Plagued with asthma, Addison’s disease and arthritis, Amanda found hope in the unlikeliest of places.
A woman has spoken of the touching bond she shares with the three-legged rescue dog she said “saved her life” after a string of devastating diagnoses.
Things became very difficult for Amanda Shaw, 38, when, having suffered from severe asthma since she was a child, she was also diagnosed with arthritis and Addison’s disease, a rare disorder of the adrenal glands, which produce essential hormones.
Eventually, her health declined to the point where she had to take a year off from her job as a medical researcher.
But, deciding to turn a negative into a positive, she used her newfound free time to do something she had always wanted – adopt a dog.
After visiting a local shelter, she fell in love with a Staffie-cross, Lister, who had been left in a sorry state, nursing a broken leg that eventually had to be amputated.
Now, Amanda, of Yeadon, West Yorkshire, has praised her three-legged pooch for saving her life, ensuring her relationship with her husband James, 33, has lasted, and even becoming her “child” after she discovered she could not conceive.
She said: “When we first met Lister, he was as happy as could be, climbing onto our laps, wagging his tail and licking us non-stop.
“In that second I knew he had a fighting spirit and that was something I saw in myself – or wanted to see in myself. He didn’t mope or whinge at all. It was a done deal from then.
“James and I found out this year that having our own children isn’t an option for us. We were hoping to try IVF, but results showed that James’ sperm were unable to fertilise an egg, and, after a lot of counselling, we decided not to explore other routes.”
She continued: “While obviously it has been hard, Lister has kept us going through it all.
“If it wasn’t for him, I’m not sure our relationship would have lasted. There are still dark days, but we make it through. Lister is our child and he’s made us a family.”
Suffering with severe asthma – a specific type of the condition, which affects an estimated 200,000 people in the UK, according to charity Asthma UK – since childhood, Amanda, who now works from home as a medical researcher, can find herself severely breathless with no warning.
Along with an inhaler, Amanda uses a nebuliser – a machine that vaporises medicine into a mist so that it can be administered quicker – every morning.
Explaining the condition, she continued: “I can be perfectly fine like everyone else and then, a few hours later, I’m struggling to breathe and being rushed to hospital.
“Because my asthma is severe, my body doesn’t respond to an inhaler as well as it should. It’s scary but I’ve been in hospital so many times now that I have become desensitised.”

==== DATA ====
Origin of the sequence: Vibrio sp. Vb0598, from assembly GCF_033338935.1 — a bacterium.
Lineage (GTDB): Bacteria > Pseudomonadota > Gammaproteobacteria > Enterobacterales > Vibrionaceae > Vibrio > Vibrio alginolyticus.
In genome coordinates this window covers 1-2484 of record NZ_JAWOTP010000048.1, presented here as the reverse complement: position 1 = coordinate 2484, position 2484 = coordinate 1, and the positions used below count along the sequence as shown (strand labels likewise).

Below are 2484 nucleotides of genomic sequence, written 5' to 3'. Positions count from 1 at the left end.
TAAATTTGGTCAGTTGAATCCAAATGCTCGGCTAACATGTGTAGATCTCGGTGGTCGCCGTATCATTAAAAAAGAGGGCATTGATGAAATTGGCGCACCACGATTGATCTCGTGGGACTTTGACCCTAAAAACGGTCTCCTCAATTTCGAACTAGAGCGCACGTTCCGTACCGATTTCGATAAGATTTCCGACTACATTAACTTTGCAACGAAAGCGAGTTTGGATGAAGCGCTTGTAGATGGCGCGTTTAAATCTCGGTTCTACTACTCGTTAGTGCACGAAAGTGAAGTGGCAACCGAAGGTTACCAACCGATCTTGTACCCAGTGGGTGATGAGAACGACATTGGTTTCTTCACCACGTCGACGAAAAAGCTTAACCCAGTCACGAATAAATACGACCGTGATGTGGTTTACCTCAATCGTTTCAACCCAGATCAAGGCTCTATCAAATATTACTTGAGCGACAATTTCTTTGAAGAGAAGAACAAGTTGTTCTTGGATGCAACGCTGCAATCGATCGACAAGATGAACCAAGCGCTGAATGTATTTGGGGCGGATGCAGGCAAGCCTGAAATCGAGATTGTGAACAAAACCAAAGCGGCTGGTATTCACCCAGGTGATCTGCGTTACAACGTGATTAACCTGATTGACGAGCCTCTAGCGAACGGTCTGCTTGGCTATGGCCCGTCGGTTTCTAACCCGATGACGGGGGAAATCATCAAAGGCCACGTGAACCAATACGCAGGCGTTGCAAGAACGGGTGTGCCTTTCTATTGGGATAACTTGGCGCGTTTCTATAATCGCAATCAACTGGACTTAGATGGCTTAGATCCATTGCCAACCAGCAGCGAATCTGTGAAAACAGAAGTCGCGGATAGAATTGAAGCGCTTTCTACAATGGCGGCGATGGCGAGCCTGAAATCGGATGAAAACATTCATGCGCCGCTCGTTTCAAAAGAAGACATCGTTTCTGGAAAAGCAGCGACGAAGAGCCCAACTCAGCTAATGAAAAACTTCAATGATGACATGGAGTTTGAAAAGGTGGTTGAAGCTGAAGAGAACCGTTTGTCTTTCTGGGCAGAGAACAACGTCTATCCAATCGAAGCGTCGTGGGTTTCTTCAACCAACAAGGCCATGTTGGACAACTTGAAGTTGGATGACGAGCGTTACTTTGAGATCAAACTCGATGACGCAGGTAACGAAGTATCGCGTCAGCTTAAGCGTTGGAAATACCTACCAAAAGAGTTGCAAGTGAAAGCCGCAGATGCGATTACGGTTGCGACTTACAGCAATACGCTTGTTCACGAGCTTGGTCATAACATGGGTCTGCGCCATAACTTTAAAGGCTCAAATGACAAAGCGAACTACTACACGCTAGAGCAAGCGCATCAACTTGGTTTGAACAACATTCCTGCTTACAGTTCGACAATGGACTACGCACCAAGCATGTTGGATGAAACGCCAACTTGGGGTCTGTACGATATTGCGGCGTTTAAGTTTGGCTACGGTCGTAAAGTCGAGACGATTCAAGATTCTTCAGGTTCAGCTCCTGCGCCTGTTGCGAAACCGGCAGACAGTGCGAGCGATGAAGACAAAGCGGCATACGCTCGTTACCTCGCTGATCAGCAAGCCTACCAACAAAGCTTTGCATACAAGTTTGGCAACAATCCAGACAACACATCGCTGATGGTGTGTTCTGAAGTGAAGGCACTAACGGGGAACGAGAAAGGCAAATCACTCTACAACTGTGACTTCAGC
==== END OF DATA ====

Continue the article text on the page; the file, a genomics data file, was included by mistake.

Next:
One of the most difficult parts of having asthma for Amanda is the impact it has on her social life.
Dubbing it a “hidden illness,” she said that her plans can change last minute if she suddenly feels unwell, leading her to fret that she appears flaky.
But one person who understands only too well the seriousness of the condition is James, who Amanda met while volunteering as a first aider for St John’s Ambulance, where he works on the logistics team, in 2008.
“I’ve always had to rely on the kindness of strangers with my condition and wanted to give something back to the community, so I volunteered to become a first aider,” Amanda recalled.
“That’s where I met James. He knows all too well how serious my asthma can be.”
In November 2011, Amanda’s health went from bad to worse when she was struck down with severe abdominal pains.
Worried, James raced her to Harrogate District Hospital, West Yorkshire, where doctors suspected that she had appendicitis, a painful swelling of the appendix which, if it bursts, can be fatal.
Recognising the tell-tale signs, they removed her appendix in an operation that lasted a couple of hours.
But, after being kept in for a week after her surgery for observation, it became clear her symptoms were not improving.
“All my symptoms were tell-tale signs of appendicitis but after removing it, they continued,” she said.
“Addison’s is very difficult to diagnose. It was one of those things where you look for the obvious and I completely understand why they removed my appendix.”
After running further tests, doctors discovered Amanda had abnormally low levels of cortisol – the ‘fight or flight’ hormone – in her system, which led them to officially diagnose her with Addison’s disease.
According to the NHS, the condition affects around 8,400 people in the UK and means that, as the adrenal gland is damaged, the hormones cortisol and aldosterone are either severely lacking or not produced at all.